|By Rbasting (Rbasting) on Thursday, June 20, 2002 - 02:29 pm: Edit|
I'm looking for insight from the experts here.
I have been presented with a great opportunity to manage a new restaurant in the Caribbean. What I'm looking for is some good reading materials about what to expect and the challenges I will undoubtedly face.
While I have never managed a restaurant, I have a solid background in project management, financial operations and inventory management. Do I have any doubts I can do it? Some, but I'm more concerned about the everyday items I would be facing that you would not normally think about.
So, before everyone jumps out and says "Don't do it, you have no experience, it's a major risk" please understand that that is not what I'm looking for. I'm looking for positive reinforcement, encouragement and direction. I have a brother-in-law who is a classically trained French chef and he knows my abilities. He has no doubt that I can do it, but unfortunately does not have the time presently to help me understand the intricacies of the business. He's busy opening his own restaurant in D.C.
Any pointers about good reference materials would be helpful. FYI...This will be an Irish Pub (reataurant/bar combo) so I'm also looking for unique ideas for menu items that would be reasonable to prepare.
Thank you so much for your time and opinions.
|By Chefwarren (Chefwarren) on Thursday, June 20, 2002 - 06:37 pm: Edit|
I have a few comments. I am a chef and have worked on Tortola. The labor pool is rather limited at best. The work ethics are different. The lead time on supplies is hard to deal with sometimes, because everthing and i mean everthing is brought over. and the quality of some items, especially food can diminish because of that. and the seasonality of the area can kill a business.
|By Chefspike (Chefspike) on Thursday, June 20, 2002 - 07:16 pm: Edit|
Ditto with chefwarren,
Jamaica was the same, concerning the food.
But if you have a chef in place, then you have no worries with that.
I was fortunate to have guys that wanted to learn as fast as I could teach them. The first thing was hygiene, and it was on going.
The other was equipment. If it wasen't cemented, bolted, screwed down, it was gone!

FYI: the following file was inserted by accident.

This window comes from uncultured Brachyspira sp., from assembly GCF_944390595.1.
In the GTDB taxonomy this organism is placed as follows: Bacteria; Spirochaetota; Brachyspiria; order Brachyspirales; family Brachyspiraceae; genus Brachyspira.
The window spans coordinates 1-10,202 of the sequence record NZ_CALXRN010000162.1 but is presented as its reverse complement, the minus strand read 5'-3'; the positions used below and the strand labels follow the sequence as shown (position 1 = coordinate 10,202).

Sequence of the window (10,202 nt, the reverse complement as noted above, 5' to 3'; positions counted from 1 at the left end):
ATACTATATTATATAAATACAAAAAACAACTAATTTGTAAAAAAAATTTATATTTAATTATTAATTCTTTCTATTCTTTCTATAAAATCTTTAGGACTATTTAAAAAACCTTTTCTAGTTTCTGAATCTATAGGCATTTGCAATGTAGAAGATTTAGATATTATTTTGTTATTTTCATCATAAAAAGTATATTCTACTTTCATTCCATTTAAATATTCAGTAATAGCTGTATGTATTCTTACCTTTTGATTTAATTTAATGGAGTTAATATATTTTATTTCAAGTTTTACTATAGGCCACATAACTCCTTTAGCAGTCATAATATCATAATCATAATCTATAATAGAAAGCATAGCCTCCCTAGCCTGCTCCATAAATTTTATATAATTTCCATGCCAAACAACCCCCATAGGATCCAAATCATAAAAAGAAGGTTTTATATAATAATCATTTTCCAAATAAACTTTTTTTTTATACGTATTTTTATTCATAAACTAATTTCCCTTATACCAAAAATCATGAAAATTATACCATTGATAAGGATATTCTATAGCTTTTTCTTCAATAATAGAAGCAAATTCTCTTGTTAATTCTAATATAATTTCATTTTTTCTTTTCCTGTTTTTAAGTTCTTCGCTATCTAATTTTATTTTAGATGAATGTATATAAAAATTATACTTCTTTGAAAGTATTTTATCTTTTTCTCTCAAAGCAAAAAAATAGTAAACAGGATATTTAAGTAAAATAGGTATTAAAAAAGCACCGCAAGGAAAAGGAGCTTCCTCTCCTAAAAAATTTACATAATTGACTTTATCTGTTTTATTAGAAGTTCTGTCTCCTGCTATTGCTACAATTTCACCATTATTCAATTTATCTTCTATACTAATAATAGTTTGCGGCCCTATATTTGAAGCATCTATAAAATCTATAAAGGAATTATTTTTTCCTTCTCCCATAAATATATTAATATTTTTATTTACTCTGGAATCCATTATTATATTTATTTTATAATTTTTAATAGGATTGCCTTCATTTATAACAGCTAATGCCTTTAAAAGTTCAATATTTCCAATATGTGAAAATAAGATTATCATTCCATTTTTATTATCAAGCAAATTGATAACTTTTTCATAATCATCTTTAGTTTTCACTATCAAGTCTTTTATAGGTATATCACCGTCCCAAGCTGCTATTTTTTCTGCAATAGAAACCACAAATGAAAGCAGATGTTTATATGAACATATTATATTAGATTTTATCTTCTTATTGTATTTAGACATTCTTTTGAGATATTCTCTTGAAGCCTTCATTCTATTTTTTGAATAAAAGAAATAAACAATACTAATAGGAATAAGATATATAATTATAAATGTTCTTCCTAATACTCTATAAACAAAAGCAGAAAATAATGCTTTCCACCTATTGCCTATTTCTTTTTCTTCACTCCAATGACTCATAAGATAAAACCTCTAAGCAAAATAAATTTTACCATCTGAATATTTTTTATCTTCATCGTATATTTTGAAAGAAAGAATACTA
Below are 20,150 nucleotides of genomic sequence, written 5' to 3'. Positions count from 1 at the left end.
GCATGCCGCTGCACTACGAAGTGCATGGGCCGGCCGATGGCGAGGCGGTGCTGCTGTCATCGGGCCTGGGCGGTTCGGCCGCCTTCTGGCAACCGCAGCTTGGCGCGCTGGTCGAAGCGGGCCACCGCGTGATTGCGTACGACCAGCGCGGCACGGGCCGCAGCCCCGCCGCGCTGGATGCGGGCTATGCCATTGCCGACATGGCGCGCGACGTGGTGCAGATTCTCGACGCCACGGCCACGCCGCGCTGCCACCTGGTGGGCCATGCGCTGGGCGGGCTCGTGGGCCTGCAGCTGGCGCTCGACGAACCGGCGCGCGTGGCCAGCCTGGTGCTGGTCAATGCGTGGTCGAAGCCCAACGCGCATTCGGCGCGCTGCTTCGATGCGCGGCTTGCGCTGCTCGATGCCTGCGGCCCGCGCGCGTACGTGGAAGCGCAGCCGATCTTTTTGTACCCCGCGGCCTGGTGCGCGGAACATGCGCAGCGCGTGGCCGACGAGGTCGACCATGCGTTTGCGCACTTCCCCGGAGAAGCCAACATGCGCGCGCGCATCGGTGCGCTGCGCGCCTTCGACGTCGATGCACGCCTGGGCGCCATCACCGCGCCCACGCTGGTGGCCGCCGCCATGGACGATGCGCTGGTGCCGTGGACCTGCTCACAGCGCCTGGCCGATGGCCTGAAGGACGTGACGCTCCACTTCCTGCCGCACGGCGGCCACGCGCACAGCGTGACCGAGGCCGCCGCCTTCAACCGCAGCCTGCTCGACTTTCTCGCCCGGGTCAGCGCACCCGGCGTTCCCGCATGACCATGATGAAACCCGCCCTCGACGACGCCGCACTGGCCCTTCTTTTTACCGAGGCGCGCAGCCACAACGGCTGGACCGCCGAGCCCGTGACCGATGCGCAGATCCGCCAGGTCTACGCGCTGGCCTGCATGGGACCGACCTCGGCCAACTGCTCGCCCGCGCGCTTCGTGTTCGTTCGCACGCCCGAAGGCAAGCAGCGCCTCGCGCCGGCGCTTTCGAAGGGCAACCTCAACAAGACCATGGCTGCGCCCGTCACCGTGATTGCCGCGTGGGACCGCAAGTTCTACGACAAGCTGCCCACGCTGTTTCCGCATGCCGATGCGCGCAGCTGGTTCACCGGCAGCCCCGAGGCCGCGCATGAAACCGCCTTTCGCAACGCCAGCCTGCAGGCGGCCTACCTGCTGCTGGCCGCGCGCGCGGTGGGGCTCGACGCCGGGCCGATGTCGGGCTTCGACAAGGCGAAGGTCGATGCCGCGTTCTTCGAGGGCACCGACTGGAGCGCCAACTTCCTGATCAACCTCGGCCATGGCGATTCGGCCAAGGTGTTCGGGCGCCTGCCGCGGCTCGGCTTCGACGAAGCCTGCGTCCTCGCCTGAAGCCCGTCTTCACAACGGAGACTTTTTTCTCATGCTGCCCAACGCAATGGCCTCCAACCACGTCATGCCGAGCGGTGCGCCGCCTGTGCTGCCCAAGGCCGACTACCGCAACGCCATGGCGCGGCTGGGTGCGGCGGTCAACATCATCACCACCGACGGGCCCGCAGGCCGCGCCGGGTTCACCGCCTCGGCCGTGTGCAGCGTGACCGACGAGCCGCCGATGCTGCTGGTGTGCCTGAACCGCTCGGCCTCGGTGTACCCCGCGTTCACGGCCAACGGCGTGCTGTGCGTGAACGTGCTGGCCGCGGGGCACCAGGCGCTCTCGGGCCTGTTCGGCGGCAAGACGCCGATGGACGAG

Same with small tools, and books, notes, clothing,
and to some extent, the meat. That was solved with a guard in the kitchen, 24/7. Until he started to take it, then I think the chef kept it in his room. LOL!
But Hey!, the weather, the beach, the broads, the music, the broads, the smoke(shhhh..), the broads, oh and tourist broads. Hell I can't remember ever working!!!! You'll have fun.
|By Thebaker (Thebaker) on Thursday, June 20, 2002 - 07:40 pm: Edit|
If your looking for a baker with 3years exp
I would relocate......
|By Chefspike (Chefspike) on Thursday, June 20, 2002 - 08:06 pm: Edit|
thought you were getting married?
or shouldn't we ask.........
|By Thebaker (Thebaker) on Friday, June 21, 2002 - 06:47 am: Edit|
I am still geting married
She is from the Trinidad and would love to live in the carribean
|By George (George) on Friday, June 21, 2002 - 07:53 am: Edit|
Hey, if it's not your money invested in the project definately do it. You'll get a vacation and an education at the same time.
The Irish theme is popular there. There is a good one, Molly Malone's in Red Hook, St Thomas. You should check it out.
What island will you be on?
|By Rbasting (Rbasting) on Friday, June 21, 2002 - 09:52 am: Edit|
It's on the Turks & Caicos island of Providenciales. British island that is close to the Bahamas.
|By Rbasting (Rbasting) on Saturday, July 06, 2002 - 10:26 am: Edit|
Thanks for all the information so far. Unfortunately, the owner is off-island for a bit, so discussions have not moved forward.
I didn't want those who voiced their opinion to think I was an 'ask and run' type of poster.